In an interview with British newspaper The Independent this week Apple CEO Tim Cook said that the upcoming iPad Pro could replace your laptop.
“The thing that’s interesting about this is that the hardware, combined with the software, especially with features such as split view multitasking, means that this iPad now appeals to virtually everybody. You can marry it with a keyboard cover that turns it into a laptop replacement, say,” Cook said in the interview.
The iPad Pro is the new iPad coming out this week with an extra-large 12.9-inch screen. (The iPad Air has a 9.7-inch screen.)
It also has a an optional keyboard case and a stylus called the Apple Pencil. It’s clear Apple is pitching this device as a productivity machine, so it makes sense Cook would say it can replace your laptop.
But there’s reason to remain sceptical. Others have tried making tablets that can replace laptops with mixed results. And I see two major hurdles keeping the iPad from truly becoming a laptop replacement.
1.) The iPad Pro needs a stand to stay up
To make the claim that a tablet can replace your laptop, it needs to prop itself up on its own, like the Microsoft Surface Book does. The tablet portion of the Surface Book attaches to the keyboard and it has a hinge that lets you adjust the viewing angle just like you would a regular laptop.
The only way you can prop up the iPad Pro is with Apple’s new Smart Keyboard. You have to fold part of the Smart Keyboard into a triangle behind the iPad Pro so it can support its weight. The problem here is that it takes up way more space than a laptop does, and you’re also limited to one viewing angle. It’s also a pain to use in your lap.
It might not seem like a big deal, but it is.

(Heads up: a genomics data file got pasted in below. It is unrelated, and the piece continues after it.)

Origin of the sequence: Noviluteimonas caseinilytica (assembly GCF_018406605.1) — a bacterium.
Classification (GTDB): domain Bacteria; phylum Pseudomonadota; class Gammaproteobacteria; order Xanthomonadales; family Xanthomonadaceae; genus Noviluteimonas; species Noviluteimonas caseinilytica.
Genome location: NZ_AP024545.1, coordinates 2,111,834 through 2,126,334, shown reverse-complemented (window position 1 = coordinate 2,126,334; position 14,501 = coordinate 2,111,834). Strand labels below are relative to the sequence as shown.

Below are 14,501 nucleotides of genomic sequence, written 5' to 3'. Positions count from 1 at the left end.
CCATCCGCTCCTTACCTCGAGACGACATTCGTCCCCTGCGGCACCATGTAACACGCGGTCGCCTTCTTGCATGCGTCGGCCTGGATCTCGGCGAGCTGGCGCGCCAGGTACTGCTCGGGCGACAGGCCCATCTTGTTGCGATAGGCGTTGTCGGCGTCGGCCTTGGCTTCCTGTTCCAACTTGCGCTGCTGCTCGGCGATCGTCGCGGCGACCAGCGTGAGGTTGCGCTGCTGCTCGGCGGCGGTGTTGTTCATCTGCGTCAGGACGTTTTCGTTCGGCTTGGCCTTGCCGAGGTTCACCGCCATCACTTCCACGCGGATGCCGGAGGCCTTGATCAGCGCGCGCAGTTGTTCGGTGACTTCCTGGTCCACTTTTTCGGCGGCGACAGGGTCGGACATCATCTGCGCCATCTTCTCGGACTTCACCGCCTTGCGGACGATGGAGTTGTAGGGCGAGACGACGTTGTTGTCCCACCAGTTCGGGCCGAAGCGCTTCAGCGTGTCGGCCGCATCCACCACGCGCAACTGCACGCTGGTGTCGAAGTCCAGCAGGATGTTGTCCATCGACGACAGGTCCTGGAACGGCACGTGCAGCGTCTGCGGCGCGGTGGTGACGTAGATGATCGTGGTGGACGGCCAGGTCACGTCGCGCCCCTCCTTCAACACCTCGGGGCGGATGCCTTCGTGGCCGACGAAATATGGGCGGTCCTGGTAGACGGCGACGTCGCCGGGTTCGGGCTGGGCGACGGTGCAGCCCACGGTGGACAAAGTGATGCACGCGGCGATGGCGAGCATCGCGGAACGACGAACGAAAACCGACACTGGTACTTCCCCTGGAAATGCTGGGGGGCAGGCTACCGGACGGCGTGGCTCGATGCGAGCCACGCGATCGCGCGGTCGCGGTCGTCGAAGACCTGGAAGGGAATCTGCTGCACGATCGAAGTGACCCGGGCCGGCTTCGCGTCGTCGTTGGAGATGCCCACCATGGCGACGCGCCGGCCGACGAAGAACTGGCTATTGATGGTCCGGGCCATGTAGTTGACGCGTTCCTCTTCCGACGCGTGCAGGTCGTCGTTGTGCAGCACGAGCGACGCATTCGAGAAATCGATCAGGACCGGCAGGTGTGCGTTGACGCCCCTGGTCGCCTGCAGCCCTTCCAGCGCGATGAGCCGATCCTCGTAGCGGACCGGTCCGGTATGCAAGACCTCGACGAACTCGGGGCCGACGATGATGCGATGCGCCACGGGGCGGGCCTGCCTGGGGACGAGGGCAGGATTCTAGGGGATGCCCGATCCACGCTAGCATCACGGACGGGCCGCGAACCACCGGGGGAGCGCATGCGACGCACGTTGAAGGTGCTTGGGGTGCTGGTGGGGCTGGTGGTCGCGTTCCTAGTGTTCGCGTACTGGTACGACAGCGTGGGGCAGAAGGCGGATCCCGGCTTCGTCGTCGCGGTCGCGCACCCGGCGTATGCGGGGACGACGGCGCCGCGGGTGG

Just take the Surface Pro tablet, which Microsoft also claimed could replace your laptop. It had all the ingredients to do just that, like running full Windows 10 and desktop apps like a laptop. Yet, one of the main qualms with the Surface Pro tablets was that it needed a kickstand to prop up the screen.
There is some hope, however, as third party keyboard case makers like Zagg and ClamCase make cases for previous iPad generations of iPad with hinges that prop up your iPad.
2.) Tablet performance at laptop prices
And then there’s the fact that the iPad Pro runs the mobile iOS 9 operating system. It’s very capable, especially with the new Split View feature that lets you split your iPad’s screen with two different apps. But it’s still a mobile operating system that runs the mobile version of apps, and they’re nowhere near as powerful as the full desktop versions. There’s also little indication that developers are working hard to make innovative apps designed for this new form factor. They’re still basically the same as regular iPad apps. Until that changes, there isn’t much of an incentive to buy the iPad Pro.
Combine that with the iPad Pro’s base $US799 price
without the Smart Keyboard (sold separately for $US169), and it becomes harder to justify buying an iPad Pro over a laptop. You can buy two decent windows laptops for that money, or the base model 13-inch MacBook Air.
If anything is going to replace a laptop, it’s a laptop that can become a tablet rather than a tablet that can sort of become a laptop. Microsoft’s new Surface Book, which is a laptop with a detachable screen that doubles as a tablet, is the best example of this.
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